By Barani Krishnan
Investing.com – Oil markets began August trading on an ebullient note, rising 2% on encouraging U.S. manufacturing data and bets by market bulls that demand for crude will survive a rollback in output cuts by OPEC.
“Crude prices are rising after a plethora of manufacturing surveys showed the economic recovery continues despite the resurgence of the virus,” Ed Moya, analyst at OANDA in New York, said, referring to Institute of Supply Management’s Purchasing Managers’ Index data for the U.S. that came in above market expectations.
“Crude remains steady in its range on improving economic data globally, optimism the US hard-hit second wave states are on the other side of the virus, and expectations OPEC and friends will hold back from flooding the markets again,” Moya said. “Oil is higher on the day but still strongly trapped in a range. As OPEC + opens up the taps, the pickup in crude demand has somewhat disappointed and that should keep oil prices grounded for the rest of the summer.”
New York-traded , the benchmark for U.S. crude futures, debuted August with its strongest performance in more than a week, settling up 74 cents, or 1.8%, at $ 41.01 per barrel. It finished July up by a marginal 0.4%, although that was its third straight positive month.
London-traded , the bellwether for global crude prices, closed the New York session up 63 cents, or 1.4%, at $ 44.15.
The Saudi-led Organization of Petroleum Exporting Countries is due to restore 2 million barrels of oil a day to world markets under the terms of its deal on output restraint with non-member allies steered by Russia. That’s coming at a time when the rebound worldwide in fuel demand is under threat from a second wave of Covid-19.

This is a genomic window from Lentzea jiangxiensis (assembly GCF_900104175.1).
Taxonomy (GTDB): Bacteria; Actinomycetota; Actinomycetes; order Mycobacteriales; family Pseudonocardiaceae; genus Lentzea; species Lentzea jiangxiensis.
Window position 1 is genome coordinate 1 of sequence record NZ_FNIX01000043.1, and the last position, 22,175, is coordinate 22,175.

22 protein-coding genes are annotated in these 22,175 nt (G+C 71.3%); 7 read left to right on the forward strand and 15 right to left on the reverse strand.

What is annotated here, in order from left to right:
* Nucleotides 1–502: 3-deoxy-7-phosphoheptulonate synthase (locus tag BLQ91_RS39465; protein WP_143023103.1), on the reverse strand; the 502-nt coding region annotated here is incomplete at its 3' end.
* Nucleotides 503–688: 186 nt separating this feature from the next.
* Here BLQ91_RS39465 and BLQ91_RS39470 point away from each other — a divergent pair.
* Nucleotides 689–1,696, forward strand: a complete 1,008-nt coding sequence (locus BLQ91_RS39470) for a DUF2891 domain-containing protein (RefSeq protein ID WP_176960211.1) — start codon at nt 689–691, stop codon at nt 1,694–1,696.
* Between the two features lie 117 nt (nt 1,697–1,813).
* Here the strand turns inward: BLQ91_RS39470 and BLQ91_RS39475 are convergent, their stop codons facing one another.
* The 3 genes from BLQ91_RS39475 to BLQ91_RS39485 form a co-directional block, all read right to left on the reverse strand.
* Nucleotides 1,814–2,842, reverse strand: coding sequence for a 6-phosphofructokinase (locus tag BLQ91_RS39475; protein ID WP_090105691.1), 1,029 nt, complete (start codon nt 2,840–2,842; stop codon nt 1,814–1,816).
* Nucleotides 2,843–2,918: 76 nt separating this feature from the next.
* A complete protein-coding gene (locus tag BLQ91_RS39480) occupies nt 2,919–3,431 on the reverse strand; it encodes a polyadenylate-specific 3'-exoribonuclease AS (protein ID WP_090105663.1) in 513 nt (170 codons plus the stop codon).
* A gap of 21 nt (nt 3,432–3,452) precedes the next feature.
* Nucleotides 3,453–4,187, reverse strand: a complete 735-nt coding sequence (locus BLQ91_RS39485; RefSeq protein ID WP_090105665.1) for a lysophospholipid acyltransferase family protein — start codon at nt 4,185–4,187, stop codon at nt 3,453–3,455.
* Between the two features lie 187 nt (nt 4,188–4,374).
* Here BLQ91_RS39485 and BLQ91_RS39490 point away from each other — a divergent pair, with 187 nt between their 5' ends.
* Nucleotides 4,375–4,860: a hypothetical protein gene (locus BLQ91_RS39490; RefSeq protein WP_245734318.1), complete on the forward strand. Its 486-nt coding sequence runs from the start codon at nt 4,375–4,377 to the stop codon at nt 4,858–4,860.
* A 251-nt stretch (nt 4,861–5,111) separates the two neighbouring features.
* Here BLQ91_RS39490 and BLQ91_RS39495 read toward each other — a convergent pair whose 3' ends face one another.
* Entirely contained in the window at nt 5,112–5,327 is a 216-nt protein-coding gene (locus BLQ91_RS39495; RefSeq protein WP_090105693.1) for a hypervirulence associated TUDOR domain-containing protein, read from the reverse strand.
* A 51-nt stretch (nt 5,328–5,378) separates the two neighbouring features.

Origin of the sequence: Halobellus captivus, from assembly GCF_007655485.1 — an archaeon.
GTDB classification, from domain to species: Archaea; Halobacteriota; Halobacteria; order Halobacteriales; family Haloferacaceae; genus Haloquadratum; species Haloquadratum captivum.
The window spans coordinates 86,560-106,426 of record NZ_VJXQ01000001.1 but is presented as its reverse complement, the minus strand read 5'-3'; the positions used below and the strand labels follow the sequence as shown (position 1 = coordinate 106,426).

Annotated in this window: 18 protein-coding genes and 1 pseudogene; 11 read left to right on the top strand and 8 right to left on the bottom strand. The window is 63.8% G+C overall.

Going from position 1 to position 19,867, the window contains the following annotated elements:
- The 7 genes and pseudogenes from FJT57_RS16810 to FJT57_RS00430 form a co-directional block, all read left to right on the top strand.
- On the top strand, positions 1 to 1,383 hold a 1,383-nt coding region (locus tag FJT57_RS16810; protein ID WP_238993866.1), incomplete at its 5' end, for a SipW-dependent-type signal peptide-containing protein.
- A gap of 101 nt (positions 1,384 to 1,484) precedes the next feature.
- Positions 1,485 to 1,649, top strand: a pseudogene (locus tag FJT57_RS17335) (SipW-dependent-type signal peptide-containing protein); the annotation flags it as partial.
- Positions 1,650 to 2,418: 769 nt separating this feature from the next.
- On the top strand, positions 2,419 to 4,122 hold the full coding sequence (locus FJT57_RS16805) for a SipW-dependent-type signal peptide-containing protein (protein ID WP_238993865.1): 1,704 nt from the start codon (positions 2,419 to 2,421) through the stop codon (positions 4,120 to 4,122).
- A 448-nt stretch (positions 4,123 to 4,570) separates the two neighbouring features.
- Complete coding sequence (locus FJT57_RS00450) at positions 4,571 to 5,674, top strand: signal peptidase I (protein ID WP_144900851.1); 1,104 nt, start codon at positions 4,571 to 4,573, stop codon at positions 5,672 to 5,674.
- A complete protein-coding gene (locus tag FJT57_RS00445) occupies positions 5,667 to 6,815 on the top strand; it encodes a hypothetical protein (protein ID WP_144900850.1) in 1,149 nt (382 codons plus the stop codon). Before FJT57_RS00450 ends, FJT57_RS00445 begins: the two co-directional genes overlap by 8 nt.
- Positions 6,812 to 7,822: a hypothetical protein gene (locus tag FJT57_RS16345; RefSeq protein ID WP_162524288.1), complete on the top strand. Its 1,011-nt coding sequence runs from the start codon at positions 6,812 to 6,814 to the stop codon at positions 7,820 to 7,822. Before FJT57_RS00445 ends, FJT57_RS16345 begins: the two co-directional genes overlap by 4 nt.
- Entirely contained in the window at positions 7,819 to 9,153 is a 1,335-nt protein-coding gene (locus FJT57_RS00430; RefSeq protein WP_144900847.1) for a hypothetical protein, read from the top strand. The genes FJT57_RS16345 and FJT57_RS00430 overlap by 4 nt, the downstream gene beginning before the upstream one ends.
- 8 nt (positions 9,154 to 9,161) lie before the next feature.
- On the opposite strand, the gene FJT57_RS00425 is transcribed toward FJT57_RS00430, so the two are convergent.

White House Coronavirus Task Force senior expert Dr. Deborah Birx told CNN over the weekend that the pandemic was “extraordinarily widespread” in the United States, prompting an angry rebuke from President Donald Trump who tweeted that she “took the bait” of opposition Democrats and was “pathetic.” More than 4 million Americans have been infected and another 150,000-plus have been killed by the virus.
Some analysts also warn that there might be another swing in U.S. data this week.
The EIA reported two 7-million-barrel draws and one 10 million barrel slump in July versus two builds of nearly 5 million. Both the declines and increases were way above levels forecast by analysts.
With the previous week’s data showing an outsize draw, this Wednesday’s EIA release for the July 27-31 week could come up with a huge build, they say.
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